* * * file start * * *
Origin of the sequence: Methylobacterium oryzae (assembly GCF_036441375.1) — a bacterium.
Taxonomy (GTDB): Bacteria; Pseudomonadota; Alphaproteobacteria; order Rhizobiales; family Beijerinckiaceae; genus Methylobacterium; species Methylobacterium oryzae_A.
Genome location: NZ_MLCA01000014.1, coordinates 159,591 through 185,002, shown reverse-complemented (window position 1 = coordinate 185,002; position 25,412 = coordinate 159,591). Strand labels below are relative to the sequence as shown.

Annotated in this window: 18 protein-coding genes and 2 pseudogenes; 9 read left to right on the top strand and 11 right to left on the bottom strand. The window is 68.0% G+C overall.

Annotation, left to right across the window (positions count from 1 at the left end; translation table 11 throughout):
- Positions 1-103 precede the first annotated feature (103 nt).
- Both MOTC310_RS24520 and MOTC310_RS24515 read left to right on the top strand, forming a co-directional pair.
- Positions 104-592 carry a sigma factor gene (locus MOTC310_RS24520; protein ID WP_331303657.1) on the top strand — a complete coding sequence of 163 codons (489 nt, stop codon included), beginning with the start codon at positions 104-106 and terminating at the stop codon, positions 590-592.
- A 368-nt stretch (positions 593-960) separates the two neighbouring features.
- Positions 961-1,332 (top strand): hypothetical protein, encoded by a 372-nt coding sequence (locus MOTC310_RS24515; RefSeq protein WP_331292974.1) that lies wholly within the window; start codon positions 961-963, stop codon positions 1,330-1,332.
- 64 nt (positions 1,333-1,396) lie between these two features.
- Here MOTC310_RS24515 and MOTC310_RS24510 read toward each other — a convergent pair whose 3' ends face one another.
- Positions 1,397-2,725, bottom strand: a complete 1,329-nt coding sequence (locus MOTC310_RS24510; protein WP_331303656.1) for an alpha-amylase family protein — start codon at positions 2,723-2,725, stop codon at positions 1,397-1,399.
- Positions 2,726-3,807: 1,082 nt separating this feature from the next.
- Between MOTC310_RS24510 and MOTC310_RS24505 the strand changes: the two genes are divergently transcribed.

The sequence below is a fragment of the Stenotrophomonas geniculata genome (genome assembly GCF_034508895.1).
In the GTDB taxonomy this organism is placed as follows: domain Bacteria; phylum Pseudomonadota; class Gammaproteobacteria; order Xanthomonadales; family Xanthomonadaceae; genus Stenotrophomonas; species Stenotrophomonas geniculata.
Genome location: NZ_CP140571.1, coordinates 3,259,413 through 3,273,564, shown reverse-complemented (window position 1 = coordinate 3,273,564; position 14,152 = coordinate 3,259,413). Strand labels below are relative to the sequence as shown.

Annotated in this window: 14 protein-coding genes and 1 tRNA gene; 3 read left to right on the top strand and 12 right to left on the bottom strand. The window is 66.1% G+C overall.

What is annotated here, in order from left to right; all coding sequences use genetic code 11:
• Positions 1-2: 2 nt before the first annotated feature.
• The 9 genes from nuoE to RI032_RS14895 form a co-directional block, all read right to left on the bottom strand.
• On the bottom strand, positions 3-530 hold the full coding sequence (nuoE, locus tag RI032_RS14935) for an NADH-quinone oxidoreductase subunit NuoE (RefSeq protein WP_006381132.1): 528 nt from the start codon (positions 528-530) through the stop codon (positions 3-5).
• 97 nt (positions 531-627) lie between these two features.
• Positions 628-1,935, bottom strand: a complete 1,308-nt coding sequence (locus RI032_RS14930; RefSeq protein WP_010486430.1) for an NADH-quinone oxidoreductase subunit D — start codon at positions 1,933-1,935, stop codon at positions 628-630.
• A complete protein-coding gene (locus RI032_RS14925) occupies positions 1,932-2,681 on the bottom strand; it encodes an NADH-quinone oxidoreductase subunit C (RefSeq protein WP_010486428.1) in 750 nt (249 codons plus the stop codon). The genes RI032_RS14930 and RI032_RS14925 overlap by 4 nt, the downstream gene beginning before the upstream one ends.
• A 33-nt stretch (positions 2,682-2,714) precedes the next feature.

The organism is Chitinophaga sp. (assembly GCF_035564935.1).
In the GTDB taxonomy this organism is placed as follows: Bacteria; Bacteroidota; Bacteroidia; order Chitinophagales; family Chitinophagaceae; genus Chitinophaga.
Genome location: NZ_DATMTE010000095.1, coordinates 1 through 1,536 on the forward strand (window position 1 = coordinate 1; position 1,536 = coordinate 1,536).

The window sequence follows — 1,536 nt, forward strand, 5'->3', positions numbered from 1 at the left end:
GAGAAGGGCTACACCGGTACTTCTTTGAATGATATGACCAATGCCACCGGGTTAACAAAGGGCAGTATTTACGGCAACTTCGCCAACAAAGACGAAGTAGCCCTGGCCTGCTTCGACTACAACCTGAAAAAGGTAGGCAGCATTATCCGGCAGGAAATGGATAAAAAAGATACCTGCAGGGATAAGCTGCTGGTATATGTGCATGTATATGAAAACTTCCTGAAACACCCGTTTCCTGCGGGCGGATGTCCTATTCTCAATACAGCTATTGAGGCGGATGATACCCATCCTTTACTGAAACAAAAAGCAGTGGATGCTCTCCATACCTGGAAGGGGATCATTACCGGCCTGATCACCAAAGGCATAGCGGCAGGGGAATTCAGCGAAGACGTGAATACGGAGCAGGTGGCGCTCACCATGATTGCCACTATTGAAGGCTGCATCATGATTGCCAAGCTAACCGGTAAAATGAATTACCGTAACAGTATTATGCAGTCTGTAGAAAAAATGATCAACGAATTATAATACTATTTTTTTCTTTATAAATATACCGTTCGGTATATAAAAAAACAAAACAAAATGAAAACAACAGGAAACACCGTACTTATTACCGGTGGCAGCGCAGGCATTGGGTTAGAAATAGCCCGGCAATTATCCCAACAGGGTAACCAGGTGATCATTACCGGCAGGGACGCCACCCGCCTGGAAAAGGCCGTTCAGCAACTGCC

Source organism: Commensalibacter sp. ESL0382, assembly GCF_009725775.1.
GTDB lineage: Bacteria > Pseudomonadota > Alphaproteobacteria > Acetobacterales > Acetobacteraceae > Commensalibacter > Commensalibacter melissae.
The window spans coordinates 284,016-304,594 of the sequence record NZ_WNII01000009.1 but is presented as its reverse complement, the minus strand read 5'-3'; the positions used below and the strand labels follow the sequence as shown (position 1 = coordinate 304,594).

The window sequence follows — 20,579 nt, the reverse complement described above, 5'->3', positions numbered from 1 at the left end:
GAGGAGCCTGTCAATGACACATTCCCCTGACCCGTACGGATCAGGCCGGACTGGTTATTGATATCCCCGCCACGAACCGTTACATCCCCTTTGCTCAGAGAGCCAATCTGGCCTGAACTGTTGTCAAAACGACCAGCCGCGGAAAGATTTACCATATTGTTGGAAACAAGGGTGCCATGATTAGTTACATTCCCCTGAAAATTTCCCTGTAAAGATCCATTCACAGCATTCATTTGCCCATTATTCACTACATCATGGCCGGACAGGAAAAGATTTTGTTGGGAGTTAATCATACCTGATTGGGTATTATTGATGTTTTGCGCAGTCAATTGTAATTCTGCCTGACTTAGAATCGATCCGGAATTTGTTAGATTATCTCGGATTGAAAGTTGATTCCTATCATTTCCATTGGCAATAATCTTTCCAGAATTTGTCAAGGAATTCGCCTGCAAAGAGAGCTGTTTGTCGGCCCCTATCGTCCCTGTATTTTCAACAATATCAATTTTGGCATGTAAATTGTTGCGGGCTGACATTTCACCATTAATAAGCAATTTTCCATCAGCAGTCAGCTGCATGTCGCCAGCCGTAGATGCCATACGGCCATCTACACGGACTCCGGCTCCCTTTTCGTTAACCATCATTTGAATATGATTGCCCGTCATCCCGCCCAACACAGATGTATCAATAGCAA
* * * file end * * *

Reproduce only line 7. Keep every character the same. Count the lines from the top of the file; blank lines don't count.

- Both MOTC310_RS24520 and MOTC310_RS24515 read left to right on the top strand, forming a co-directional pair.